Farming: Single Payment Scheme: expenses
S34 Income Tax (Trading and Other Income) Act 2005, S54 Corporation Tax Act 2009
An explanation of the terms used in the Single Payment (SP) Scheme is at BIM55128.
The basic rule for the deduction of expenses against the Single Payment for a trade is that only expenditure laid out wholly and exclusively for the trade can be deducted from trading income. In practice the same rule also applies, so far as relevant, for non-trading SP treated as miscellaneous income for tax purposes.
If it can be shown that additional expenditure of a revenue character has been wholly and exclusively laid out to secure the SP then such expenditure may be allowed as a deduction, reducing the tax charge. For example, someone with PE but no land may rent land with the sole purpose of activating their PE, but this is likely to be rare. Expenses which more typically could be expected are fees in preparing the claim and any money paid to lease in the entitlements. Where there is an alternative purpose, such as keeping ponies or horses for leisure purposes, then by definition there is dual purpose and expenditure will be disallowed.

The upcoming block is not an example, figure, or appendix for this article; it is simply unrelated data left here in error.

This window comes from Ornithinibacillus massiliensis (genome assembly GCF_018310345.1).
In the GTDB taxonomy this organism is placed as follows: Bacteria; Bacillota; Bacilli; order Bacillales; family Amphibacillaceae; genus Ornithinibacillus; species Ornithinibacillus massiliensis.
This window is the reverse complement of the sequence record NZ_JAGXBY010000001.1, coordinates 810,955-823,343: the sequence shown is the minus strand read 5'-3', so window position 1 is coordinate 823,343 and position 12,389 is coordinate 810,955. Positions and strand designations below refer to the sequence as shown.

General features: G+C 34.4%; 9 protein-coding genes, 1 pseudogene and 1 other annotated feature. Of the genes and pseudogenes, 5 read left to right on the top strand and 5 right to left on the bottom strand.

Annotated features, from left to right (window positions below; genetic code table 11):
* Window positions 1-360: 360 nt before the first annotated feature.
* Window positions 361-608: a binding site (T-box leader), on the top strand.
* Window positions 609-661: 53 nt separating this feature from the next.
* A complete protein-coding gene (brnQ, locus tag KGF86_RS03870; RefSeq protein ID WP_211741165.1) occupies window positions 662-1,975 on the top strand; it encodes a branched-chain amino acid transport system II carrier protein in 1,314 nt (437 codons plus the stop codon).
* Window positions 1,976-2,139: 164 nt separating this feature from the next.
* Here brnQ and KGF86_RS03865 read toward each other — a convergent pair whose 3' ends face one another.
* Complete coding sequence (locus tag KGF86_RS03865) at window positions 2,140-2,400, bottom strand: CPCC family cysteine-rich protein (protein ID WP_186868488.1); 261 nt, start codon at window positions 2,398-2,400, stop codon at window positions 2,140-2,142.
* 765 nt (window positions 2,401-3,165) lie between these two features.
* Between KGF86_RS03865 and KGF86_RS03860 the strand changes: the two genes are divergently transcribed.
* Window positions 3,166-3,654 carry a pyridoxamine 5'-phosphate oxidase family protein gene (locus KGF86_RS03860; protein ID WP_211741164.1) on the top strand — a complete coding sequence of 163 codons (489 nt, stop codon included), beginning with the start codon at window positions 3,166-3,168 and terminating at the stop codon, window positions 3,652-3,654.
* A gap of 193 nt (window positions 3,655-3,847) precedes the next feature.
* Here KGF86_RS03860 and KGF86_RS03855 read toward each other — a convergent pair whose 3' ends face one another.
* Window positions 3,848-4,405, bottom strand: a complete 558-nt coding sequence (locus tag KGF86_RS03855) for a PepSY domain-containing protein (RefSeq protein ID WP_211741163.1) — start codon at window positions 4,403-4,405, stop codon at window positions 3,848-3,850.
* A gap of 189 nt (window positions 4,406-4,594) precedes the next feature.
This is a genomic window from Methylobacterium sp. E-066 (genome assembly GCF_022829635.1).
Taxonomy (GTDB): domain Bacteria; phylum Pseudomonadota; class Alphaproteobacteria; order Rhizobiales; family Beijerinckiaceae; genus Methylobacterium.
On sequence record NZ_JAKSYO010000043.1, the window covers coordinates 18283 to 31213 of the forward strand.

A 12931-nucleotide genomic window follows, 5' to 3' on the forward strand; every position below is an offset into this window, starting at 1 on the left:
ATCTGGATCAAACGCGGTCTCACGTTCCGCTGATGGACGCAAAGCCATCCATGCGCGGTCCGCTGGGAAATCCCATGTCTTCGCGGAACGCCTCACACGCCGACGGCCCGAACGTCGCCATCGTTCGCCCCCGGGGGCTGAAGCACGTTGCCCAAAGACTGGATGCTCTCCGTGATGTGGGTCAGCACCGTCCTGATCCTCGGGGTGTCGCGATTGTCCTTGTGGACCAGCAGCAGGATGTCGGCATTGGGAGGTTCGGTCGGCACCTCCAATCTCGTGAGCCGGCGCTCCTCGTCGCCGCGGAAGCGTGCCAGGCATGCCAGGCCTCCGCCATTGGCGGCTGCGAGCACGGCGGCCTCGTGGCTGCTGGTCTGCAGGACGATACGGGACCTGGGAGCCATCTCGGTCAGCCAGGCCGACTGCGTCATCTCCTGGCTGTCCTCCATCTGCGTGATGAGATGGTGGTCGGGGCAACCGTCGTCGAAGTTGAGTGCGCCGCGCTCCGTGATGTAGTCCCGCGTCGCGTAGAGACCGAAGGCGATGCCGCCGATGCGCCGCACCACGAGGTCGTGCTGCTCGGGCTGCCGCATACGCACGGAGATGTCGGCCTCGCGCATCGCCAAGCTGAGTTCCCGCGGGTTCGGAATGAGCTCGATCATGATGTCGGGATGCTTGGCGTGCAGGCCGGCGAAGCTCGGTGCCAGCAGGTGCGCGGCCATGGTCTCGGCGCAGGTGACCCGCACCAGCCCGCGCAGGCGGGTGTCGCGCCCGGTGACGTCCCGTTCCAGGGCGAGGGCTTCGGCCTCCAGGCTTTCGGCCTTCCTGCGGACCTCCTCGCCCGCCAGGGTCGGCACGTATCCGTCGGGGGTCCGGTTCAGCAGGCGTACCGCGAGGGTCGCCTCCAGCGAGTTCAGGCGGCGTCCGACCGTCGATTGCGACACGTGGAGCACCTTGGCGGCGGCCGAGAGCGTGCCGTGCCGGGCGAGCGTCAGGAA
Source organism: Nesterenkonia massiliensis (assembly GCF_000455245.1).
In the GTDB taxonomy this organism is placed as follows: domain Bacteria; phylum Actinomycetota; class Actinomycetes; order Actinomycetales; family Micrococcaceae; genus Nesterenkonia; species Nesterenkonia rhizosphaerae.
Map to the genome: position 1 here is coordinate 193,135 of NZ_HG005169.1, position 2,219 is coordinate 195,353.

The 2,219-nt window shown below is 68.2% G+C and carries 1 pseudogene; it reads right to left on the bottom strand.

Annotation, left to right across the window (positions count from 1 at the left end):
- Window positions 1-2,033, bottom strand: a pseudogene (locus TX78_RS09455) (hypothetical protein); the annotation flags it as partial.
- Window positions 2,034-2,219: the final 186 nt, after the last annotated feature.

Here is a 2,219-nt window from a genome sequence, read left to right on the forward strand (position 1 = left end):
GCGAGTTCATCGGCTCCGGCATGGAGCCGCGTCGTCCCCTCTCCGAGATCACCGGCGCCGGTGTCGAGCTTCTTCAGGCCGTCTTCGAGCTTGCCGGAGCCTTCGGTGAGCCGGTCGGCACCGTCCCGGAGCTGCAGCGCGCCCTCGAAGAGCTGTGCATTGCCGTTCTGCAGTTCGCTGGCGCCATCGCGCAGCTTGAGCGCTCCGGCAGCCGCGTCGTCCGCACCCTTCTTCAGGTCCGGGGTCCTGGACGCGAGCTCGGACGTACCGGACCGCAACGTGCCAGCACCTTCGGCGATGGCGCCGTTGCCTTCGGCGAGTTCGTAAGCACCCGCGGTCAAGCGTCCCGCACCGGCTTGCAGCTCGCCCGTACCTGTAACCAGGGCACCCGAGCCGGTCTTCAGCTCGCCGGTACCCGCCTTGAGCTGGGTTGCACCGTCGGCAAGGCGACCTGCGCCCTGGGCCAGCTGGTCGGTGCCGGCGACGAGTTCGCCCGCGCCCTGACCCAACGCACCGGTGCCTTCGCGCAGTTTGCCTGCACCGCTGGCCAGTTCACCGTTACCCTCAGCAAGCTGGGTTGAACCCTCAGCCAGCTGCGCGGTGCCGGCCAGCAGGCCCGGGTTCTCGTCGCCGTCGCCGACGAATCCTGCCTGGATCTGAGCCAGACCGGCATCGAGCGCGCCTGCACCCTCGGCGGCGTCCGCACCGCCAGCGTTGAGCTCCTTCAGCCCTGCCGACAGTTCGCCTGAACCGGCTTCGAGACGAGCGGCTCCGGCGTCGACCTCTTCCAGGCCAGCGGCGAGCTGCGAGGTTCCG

The SPS provides for the imposition of penalties where the farmer fails to comply with the Cross Compliance Conditions. However, because they are imposed by restriction on the SP payable there should never be a need to disallow the restriction as a penalty.
In the rare circumstances where SP has been paid out and the accounts have been signed off but a restitution claim is lodged by the department administering the SP, the facts of each case will need to be carefully considered. It is likely the appropriate means of dealing with this would be by reference to the accounting treatment for prior period adjustments and post balance sheet events. In this respect whether the accounts apply current UK GAAP, new UK GAAP or IFRS we expect that in most cases the treatment for the purposes of the accounts will be comparable.